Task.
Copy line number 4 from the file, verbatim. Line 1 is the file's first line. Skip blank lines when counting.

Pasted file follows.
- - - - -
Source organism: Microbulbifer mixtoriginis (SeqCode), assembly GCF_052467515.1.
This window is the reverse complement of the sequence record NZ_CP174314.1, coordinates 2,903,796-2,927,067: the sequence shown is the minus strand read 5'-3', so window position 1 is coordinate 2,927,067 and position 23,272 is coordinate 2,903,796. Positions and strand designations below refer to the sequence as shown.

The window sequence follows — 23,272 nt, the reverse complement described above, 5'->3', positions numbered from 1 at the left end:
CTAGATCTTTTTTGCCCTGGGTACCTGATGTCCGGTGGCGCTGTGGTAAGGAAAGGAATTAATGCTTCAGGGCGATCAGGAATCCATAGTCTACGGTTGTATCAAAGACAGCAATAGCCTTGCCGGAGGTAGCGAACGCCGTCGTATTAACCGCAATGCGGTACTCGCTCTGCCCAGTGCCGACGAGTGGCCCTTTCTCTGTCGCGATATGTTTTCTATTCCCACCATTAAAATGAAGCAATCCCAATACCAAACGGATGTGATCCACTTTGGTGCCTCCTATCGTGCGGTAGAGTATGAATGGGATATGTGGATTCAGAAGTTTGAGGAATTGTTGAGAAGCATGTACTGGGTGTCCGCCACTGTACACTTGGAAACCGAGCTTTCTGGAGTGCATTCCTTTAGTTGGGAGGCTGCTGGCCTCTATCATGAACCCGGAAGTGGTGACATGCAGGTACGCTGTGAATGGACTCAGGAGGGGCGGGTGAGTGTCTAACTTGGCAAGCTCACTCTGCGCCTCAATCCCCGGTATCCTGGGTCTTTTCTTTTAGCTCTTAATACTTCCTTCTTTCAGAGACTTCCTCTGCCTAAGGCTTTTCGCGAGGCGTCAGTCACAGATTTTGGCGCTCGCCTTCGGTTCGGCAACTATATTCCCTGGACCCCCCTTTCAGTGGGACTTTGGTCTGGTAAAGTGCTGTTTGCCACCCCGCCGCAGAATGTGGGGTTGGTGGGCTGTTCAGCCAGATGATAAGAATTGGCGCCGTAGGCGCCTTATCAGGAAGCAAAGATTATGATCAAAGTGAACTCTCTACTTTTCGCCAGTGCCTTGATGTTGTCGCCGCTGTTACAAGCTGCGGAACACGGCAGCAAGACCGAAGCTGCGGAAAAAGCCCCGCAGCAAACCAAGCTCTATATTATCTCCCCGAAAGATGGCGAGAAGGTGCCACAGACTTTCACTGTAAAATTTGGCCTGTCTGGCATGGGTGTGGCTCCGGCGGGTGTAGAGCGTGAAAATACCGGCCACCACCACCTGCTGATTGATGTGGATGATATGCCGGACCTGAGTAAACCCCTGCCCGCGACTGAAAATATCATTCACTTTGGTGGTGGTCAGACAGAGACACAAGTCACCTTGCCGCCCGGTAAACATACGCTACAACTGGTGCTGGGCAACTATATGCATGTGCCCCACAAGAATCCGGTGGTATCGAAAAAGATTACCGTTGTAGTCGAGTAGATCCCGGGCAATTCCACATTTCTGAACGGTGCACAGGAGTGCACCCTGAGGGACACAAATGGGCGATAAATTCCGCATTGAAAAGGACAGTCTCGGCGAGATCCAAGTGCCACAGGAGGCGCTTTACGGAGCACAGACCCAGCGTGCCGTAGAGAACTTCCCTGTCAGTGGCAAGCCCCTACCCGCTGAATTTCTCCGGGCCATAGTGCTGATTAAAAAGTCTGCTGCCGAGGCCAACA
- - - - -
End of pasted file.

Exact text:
CTAGATCTTTTTTGCCCTGGGTACCTGATGTCCGGTGGCGCTGTGGTAAGGAAAGGAATTAATGCTTCAGGGCGATCAGGAATCCATAGTCTACGGTTGTATCAAAGACAGCAATAGCCTTGCCGGAGGTAGCGAACGCCGTCGTATTAACCGCAATGCGGTACTCGCTCTGCCCAGTGCCGACGAGTGGCCCTTTCTCTGTCGCGATATGTTTTCTATTCCCACCATTAAAATGAAGCAATCCCAATACCAAACGGATGTGATCCACTTTGGTGCCTCCTATCGTGCGGTAGAGTATGAATGGGATATGTGGATTCAGAAGTTTGAGGAATTGTTGAGAAGCATGTACTGGGTGTCCGCCACTGTACACTTGGAAACCGAGCTTTCTGGAGTGCATTCCTTTAGTTGGGAGGCTGCTGGCCTCTATCATGAACCCGGAAGTGGTGACATGCAGGTACGCTGTGAATGGACTCAGGAGGGGCGGGTGAGTGTCTAACTTGGCAAGCTCACTCTGCGCCTCAATCCCCGGTATCCTGGGTCTTTTCTTTTAGCTCTTAATACTTCCTTCTTTCAGAGACTTCCTCTGCCTAAGGCTTTTCGCGAGGCGTCAGTCACAGATTTTGGCGCTCGCCTTCGGTTCGGCAACTATATTCCCTGGACCCCCCTTTCAGTGGGACTTTGGTCTGGTAAAGTGCTGTTTGCCACCCCGCCGCAGAATGTGGGGTTGGTGGGCTGTTCAGCCAGATGATAAGAATTGGCGCCGTAGGCGCCTTATCAGGAAGCAAAGATTATGATCAAAGTGAACTCTCTACTTTTCGCCAGTGCCTTGATGTTGTCGCCGCTGTTACAAGCTGCGGAACACGGCAGCAAGACCGAAGCTGCGGAAAAAGCCCCGCAGCAAACCAAGCTCTATATTATCTCCCCGAAAGATGGCGAGAAGGTGCCACAGACTTTCACTGTAAAATTTGGCCTGTCTGGCATGGGTGTGGCTCCGGCGGGTGTAGAGCGTGAAAATACCGGCCACCACCACCTGCTGATTGATGTGGATGATATGCCGGACCTGAGTAAACCCCTGCCCGCGACTGAAAATATCATTCACTTTGGTGGTGGTCAGACAGAGACACAAGTCACCTTGCCGCCCGGTAAACATACGCTACAACTGGTGCTGGGCAACTATATGCATGTGCCCCACAAGAATCCGGTGGTATCGAAAAAGATTACCGTTGTAGTCGAGTAGATCCCGGGCAATTCCACATTTCTGAACGGTGCACAGGAGTGCACCCTGAGGGACACAAATGGGCGATAAATTCCGCATTGAAAAGGACAGTCTCGGCGAGATCCAAGTGCCACAGGAGGCGCTTTACGGAGCACAGACCCAGCGTGCCGTAGAGAACTTCCCTGTCAGTGGCAAGCCCCTACCCGCTGAATTTCTCCGGGCCATAGTGCTGATTAAAAAGTCTGCTGCCGAGGCCAACA